By RICHARD BROCK, BROCK & ASSOCIATES
An old saying in the grain industry is that major bull markets turn into major bear markets. That has almost always worked in the past. This year, however, it may take a while before the bull turns into a bear. The world is in an entirely different situation.
The US Department of Agriculture's May Supply & Demand estimates indicated some major shifts taking place around the world. For corn, notice in the table below that the USDA cut estimated corn production in Ukraine from 42.1 mmt last year to 19.5 mmt this year as a result of the war. Last year, Ukraine accounted for 13% of the world’s corn exports. They also increased Brazil’s corn production estimate from 116 mmt in 2021/22 (this year’s crop) to 126 mmt for 2022/23 (next year’s crop). USDA’s 2022/23 production estimates for China were left essentially unchanged 2021/22, and USDA estimated that U.S. corn production is going to be down 655 million bushels from last year. Overall, world corn production for the upcoming 2022/23 marketing year is expected to be down 34.9 mmt or almost 3%.
Of even more significance is the forecast of corn exports from Ukraine. The USDA now expects exports out of Ukraine to drop to 9 mmt in the 22/23 marketing year versus this past year’s 23.0 mmt. And even at 9 million, that’s assuming the war stops soon. The production estimates from Ukraine mentioned earlier also would be making the same assumption. The truth of the matter is, no one knows.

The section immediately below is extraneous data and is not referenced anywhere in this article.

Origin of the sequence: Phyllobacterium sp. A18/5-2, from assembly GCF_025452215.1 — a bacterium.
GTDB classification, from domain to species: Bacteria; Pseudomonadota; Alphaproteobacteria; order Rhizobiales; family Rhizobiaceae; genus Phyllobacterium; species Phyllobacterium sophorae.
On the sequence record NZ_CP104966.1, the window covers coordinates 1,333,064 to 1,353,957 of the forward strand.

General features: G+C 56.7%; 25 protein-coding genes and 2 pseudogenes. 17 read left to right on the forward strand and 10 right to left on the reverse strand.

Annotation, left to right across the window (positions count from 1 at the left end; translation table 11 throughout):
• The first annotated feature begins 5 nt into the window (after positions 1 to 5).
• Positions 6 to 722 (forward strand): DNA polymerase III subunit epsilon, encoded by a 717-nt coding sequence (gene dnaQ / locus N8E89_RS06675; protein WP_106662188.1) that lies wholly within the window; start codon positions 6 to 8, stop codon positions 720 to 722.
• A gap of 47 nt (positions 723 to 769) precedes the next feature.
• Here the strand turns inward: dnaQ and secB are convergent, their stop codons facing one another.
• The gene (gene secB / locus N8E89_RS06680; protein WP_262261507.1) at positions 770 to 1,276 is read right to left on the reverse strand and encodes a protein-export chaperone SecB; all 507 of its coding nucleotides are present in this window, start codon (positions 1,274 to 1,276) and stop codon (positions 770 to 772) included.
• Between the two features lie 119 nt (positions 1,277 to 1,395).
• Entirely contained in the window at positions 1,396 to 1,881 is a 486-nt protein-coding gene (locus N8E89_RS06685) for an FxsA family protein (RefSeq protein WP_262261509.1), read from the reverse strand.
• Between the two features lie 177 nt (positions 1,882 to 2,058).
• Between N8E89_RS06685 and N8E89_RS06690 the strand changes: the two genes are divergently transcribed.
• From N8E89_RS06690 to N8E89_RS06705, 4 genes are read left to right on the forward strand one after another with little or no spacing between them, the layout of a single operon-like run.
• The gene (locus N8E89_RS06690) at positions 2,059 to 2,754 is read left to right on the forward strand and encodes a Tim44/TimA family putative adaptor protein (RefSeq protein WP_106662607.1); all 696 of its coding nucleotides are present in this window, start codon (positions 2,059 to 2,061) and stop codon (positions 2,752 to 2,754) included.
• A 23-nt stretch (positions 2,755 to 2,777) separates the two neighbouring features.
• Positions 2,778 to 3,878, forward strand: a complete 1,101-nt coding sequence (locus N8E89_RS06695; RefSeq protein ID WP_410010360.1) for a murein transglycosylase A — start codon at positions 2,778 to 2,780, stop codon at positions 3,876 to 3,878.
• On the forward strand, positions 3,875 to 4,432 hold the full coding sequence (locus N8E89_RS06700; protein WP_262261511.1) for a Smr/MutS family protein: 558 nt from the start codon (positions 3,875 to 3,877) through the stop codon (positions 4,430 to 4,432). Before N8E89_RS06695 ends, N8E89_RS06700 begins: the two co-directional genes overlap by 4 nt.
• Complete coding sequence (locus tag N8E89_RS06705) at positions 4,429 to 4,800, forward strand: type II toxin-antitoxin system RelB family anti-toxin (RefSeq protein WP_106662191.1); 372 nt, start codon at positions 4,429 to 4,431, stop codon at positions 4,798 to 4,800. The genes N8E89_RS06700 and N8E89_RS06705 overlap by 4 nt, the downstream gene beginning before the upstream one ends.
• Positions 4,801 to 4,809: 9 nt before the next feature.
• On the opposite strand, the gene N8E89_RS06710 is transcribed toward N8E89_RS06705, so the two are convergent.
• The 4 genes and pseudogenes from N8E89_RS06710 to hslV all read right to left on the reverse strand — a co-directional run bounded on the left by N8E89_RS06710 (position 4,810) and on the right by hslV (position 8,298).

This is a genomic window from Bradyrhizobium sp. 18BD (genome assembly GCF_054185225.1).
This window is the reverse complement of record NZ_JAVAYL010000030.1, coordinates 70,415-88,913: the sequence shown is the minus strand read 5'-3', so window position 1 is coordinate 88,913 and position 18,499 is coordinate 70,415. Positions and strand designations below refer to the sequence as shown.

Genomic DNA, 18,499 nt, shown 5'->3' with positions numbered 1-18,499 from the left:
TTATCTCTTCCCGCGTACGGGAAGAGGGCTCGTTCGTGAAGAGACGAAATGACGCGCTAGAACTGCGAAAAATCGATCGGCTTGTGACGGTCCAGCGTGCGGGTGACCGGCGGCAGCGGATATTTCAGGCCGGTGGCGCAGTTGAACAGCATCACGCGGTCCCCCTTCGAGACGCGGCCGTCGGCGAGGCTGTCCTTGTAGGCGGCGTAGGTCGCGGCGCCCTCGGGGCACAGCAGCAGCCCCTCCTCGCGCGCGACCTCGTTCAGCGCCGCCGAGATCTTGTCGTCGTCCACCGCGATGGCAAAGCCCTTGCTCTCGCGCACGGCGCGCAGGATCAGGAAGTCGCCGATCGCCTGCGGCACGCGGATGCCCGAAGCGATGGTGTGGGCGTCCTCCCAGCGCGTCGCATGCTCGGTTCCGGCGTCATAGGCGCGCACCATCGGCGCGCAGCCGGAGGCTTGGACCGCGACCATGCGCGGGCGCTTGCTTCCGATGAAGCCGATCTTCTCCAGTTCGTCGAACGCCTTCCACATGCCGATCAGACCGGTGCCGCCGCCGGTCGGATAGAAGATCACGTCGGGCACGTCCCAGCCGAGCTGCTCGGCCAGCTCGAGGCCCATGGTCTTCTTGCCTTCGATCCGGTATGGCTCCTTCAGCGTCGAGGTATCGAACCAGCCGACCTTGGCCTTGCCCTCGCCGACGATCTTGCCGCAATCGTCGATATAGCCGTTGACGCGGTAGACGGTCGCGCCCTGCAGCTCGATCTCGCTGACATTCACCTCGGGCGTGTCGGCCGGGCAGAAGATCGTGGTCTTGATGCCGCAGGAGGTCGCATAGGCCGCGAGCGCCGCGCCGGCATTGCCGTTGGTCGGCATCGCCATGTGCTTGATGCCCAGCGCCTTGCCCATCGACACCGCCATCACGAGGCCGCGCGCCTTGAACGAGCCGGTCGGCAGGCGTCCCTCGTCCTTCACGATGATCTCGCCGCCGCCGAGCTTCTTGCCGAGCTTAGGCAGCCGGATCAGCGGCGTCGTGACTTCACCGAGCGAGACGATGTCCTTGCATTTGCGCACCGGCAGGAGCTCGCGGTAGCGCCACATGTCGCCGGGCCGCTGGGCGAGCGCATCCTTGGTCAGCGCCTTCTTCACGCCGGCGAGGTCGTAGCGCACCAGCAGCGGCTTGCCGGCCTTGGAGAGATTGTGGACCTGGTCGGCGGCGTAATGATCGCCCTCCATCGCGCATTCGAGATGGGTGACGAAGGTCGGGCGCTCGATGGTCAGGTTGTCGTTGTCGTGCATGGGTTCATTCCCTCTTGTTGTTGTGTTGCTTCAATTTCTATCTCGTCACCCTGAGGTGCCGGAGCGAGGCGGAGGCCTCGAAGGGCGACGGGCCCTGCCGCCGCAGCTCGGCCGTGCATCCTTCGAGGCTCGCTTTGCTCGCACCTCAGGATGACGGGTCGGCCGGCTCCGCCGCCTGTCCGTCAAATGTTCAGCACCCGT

Wheat much more concerning
The changes in world wheat production estimates are also substantial. The USDA is forecasting an increase in Russia production from 75.2 mmt last year to 80 mmt this year. U.S. production is forecast to increase from 44.8 mmt (1.646 billion bushels) last year to 47.1 mmt (1.729 billion bushels) this year. That’s going to be very difficult to accomplish with the drought in the western part of United States.
The big increase in production this year is expected to come from Canada, with a production estimate going from 21.7 to 33.0 mmt. That’s possible. Ukraine wheat production is expected to plunge from 33 mmt last year, down to 21.5 this year. The impact on Ukrainian wheat exports is also significant with the expectation of a 50% drop from 19 mmt this marketing year to 10 mmt in 2022/23. Finally, Australia production is also expected from last year’s record 36.3 mmt crop down to 30 mmt this year.
All of this is occurring when the U.S. corn crop and soybean crop is getting planted late. There will also be substantial prevent plant acreage in North Dakota and Western Minnesota. This is going to prove to be a very wild summer for price volatility. While it is difficult to imagine corn, soybean and wheat prices going down with substantial bullish fundamentals, one should also recognize that many of these bullish fundamentals have been already been discounted into current price levels. Fasten your seatbelts.